By GLENN GUILBEAU
Tiger Rag Featured Columnist
During LSU’s 1987 football season, Warner Bros. filmed a movie called "Everybody’s All-American” on the LSU campus and throughout Baton Rouge starring Dennis Quaid as star tailback Gavin Grey at the fictional University of Louisiana.
When Quaid broke his collarbone on a tackle by former New England safety Tim Fox, filming had to be stopped for weeks.
Little did director Taylor Hackford know that there was another matinée idol in his midst – LSU quarterback Tommy Hodson, who probably would have tried to snap the collarbone back in. He played with a concussion at Georgia, a sprained knee against Alabama and with three stitches in his lip and a concussion at Kentucky.
"Tommy had movie star looks, and he was one of the toughest guys playing the game,” said former LSU left guard Ruffin Rodrigue, who roomed with Hodson from 1985 through 1989. "So many girls would call him – girls from all over the SEC. I was basically his answering machine. Then he met Andree, and that was it.”
Andree "Andy” Verzwyvelt, a former track star at Slidell High, was an LSU student and would become LSU’s homecoming queen in 1987 and later Mrs. Tommy Hodson. They have twin daughters at LSU now.
"There were always a lot of people wanting to hang around with Tommy,” said Rodrigue, who runs Ruffino’s Restaurant in Baton Rouge. Hodson always stuck with his bayou buddies – Rodrigue and the late Eric Andolsek, both of Thibodaux.
"He was always such a humble guy,” Rodrigue said. "He started as a redshirt freshman, but there was never any arrogance. Just a natural leader with a great understanding of the game. He just put us on his back so many times.”
As a redshirt out of Central Lafourche High in Mathews, Hodson was named first team All-Southeastern Conference in 1986 and again in ‘87. A Hodson Heisman poster and campaign opened the 1988 season.
"I got a full understanding of his popularity at LSU Fan Day that year,” former LSU sports information director Herb Vincent said. "He stayed and signed autographs long after the other players and coaches left Tiger Stadium. He was always such an unassuming person.”
The Tigers finished as one of the best teams in LSU history in 1987 at 10-1-1. The only loss happened when Hodson could not put the team on his back. A sprained knee kept him sidelined when No. 5 LSU (7-0-1, 4-0 SEC) hosted No. 13 Alabama (6-2, 3-1 SEC).
Hodson limped on for an unscheduled, Hollywood entrance in the final minutes with LSU trailing 16-10, but he threw an interception and the Tide won 22-10.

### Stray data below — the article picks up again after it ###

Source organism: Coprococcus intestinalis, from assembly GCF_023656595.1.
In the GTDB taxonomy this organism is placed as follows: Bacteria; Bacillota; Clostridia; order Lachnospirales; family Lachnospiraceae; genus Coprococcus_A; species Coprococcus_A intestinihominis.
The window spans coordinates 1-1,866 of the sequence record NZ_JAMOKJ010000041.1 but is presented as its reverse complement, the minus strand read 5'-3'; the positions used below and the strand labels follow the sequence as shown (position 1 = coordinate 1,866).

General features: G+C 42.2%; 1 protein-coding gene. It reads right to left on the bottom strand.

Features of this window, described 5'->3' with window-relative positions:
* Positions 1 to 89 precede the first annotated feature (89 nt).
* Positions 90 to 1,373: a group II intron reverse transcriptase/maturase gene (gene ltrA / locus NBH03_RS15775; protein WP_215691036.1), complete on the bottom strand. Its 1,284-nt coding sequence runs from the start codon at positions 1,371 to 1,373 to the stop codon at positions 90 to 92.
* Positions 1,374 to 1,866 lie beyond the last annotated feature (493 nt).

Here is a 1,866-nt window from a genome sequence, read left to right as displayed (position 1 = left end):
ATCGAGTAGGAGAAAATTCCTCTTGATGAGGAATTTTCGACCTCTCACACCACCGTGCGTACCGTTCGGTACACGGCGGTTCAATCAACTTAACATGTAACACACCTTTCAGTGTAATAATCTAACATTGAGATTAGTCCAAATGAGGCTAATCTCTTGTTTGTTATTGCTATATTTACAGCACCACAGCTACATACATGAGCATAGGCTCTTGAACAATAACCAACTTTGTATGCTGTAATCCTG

A healthier Hodson had one of his best games against the so-called "Black Death” defense of South Carolina in the Gator Bowl that season. He completed 20-of-32 for 224 yards and three touchdowns in a 30-13 win.
"Wendell Davis just kept getting open,” Hodson said. "The line did a great job. If not for that other game, I’d most remember the Gator Bowl.”
That "other game” featured an Earthquake on Oct. 8, 1988.
"It was such a terrible game until the fourth quarter,” Hodson said. "Just miserable. I wasn’t having my best game or season.”
But he finished. No. 4 Auburn (4-0, 2-0 SEC) led LSU (2-2, 1-1 SEC), 6-0, with6:07to play and LSU on its 25.
"I remember Tommy just absolutely being gassed because he was running for his life all night,” Rodrigue said. "Auburn had one of the best defenses ever, and it was so humid that night. But Tommy had so much confidence.”
On fourth and nine from Auburn’s 20, Hodson found tight end Willie Williams for nine. Then it was fourth and 10 from the Auburn 11 with1:47to play. Hodson hit tailback Eddie Fuller over the middle deep in the end zone for the touchdown. At1:41, an earthquake registered on a seismograph in the LSU Geology department caused by the crowd noise. LSU won 7-6.
LSU went on to finish 8-4, winning its second SEC championship in three seasons behind Hodson. No LSU quarterback has done that since.
Statistically, Hodson had his best season in 1989 (183-of-317, 2,655 yards, 22 TDs, 12 INTs, 143.4 efficiency), but LSU fell to 4-7. Hodson was drafted in the third round by New England, but never kept the starting job. He moved on to backup roles with Miami, Dallas and New Orleans.
His NFL career did not register on any seismograph, but he proved he still had some magic.
In his last season in 1995, Hodson was holding on kicks for the Saints. After a touchdown put the Saints up 9-7 at San Francisco, a snap went over his head. He fielded it and calmly tossed a two-point conversion score for the 11-7 final.
"It wasn’t how I imagined throwing a touchdown for the Saints as a kid,” he said. "But it was good.”
Hodson settled in Baton Rouge, site of his greatest victories. He has worked as a stock broker and insurance agent and now represents a utility manufacturer.
"I always thought about being a coach,” Hodson said. "I probably should’ve gotten into it. But I decided I wanted a normal life.”
And he wanted that in Louisiana.
"I’m just like you and you and you,” Hodson said at a press conference prior to his induction into the Louisiana Sports Hall of Fame last summer. "I’m just as average, as plain as you can get. I’m just a regular Joe, and I’m here, so it’s kind of shocking.
"This is great. I was born and raised here. I was a Lockport Junior High Pirate. I played at Central Lafourche. I played at LSU. I played for the Saints. And I live in Baton Rouge. So I’m Louisiana through and through. I belong in Louisiana.”